Cześć Kasia! :)

Your article reminded me about one time in the past when I studied Polish Literature. We were always taught to say “the poet wrote X” because the popular theoretical approach was that a person enters a role while writing.

This was to make sure we will break free from the habit of thinking of the poet as a person and forbid our attempts at guessing “what the author had in mind”.

We were told to focus only on their actual writing, without bringing his or her biography into the picture. If someone said the name of the author instead referring to them as “the poet” or “the author”, they were immediately corrected by the professors.

I thought back then that this kind of theory is nice for some time in the beginning (to be used as a tool to teach about the value of the written word itself, without trying to second-guess the writer), but in the long run it brings more harm, because it introduces dehumanising tendencies to something so inherently human. We, literature students, were considered by some to be the archetype of a humanist after all, for crying out loud!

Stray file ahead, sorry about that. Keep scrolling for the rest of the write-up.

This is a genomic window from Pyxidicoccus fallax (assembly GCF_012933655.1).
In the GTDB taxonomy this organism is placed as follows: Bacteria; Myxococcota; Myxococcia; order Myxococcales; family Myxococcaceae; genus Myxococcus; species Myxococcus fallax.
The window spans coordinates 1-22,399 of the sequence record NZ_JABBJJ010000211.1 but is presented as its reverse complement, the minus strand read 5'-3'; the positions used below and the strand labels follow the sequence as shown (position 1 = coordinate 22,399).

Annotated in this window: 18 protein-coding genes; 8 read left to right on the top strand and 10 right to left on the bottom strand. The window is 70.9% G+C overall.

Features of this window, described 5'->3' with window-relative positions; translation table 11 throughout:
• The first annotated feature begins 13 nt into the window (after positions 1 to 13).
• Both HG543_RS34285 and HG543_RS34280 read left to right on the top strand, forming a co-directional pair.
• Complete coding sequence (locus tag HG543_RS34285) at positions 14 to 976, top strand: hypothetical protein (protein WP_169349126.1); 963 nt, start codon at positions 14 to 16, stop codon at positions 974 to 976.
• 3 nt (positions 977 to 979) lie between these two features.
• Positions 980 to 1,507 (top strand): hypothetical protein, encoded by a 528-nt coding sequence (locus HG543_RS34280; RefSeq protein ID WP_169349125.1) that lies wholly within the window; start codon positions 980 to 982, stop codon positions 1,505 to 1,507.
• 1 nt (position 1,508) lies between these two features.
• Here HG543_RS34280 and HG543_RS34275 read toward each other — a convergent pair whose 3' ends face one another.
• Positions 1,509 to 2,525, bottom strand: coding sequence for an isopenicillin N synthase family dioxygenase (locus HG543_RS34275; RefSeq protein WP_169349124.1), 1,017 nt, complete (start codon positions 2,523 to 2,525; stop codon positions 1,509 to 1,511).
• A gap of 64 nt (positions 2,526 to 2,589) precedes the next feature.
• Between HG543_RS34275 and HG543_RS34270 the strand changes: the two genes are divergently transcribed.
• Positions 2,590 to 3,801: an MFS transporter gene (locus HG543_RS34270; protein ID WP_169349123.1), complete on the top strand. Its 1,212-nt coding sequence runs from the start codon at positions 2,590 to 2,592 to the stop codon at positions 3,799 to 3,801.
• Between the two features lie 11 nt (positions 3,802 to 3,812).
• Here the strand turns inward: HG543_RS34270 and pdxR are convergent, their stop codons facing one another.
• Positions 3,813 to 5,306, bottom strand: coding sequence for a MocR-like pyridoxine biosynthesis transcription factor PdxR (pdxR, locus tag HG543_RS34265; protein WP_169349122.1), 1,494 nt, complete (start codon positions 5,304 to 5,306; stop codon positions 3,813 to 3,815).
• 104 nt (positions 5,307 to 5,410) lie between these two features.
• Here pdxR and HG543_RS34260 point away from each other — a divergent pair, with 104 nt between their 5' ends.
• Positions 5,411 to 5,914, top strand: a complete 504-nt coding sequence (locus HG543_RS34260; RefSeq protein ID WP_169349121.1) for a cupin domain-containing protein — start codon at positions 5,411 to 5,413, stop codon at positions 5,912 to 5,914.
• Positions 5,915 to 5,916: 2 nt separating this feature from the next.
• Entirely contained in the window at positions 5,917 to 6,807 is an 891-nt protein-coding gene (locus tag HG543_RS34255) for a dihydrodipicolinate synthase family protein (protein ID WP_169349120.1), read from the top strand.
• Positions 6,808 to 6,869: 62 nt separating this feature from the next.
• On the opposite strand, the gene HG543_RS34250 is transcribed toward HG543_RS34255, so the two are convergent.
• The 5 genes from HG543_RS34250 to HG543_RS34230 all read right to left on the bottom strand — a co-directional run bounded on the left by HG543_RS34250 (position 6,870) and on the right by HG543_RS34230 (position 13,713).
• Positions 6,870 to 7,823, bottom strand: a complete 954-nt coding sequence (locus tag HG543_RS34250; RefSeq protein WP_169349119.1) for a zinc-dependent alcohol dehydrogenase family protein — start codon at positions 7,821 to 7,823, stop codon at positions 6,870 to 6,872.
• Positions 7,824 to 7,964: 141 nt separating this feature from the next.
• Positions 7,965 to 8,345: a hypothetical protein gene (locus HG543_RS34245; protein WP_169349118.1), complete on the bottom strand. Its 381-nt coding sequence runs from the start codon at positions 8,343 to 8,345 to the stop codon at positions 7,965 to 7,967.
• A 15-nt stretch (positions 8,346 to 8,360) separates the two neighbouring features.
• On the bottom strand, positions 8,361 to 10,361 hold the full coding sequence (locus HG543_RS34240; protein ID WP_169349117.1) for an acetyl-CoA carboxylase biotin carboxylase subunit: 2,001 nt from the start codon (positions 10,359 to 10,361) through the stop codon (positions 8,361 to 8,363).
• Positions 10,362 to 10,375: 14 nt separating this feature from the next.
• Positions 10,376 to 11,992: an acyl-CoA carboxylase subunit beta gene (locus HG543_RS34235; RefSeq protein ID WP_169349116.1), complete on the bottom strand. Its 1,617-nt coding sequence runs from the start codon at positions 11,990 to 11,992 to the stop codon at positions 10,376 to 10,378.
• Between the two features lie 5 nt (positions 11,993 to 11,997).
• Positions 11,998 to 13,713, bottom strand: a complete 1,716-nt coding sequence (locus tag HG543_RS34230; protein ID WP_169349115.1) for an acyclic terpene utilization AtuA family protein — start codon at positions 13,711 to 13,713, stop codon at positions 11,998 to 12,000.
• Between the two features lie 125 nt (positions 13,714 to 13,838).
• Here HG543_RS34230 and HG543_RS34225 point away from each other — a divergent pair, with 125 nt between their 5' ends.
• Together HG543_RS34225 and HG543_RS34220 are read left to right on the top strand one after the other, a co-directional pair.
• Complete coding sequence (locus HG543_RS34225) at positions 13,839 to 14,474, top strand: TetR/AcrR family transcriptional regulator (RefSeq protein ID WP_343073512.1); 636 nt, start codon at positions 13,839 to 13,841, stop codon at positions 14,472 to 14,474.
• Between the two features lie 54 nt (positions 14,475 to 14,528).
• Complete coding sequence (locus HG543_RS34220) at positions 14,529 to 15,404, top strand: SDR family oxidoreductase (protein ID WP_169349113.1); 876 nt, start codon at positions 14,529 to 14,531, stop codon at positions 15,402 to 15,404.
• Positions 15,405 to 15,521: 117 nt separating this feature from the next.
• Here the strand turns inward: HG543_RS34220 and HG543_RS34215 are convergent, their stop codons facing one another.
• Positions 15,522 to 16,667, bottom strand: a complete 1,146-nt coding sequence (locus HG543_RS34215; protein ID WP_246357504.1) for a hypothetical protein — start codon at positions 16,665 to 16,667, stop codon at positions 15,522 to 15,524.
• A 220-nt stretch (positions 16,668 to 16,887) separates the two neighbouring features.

It would be weird in fact, if I referred to you as “the author” while writing this response. “The author of this Medium story wrote X.” So weird!

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Future dad, 9to5: tech support agent. I write about the User Experience of learning programming.

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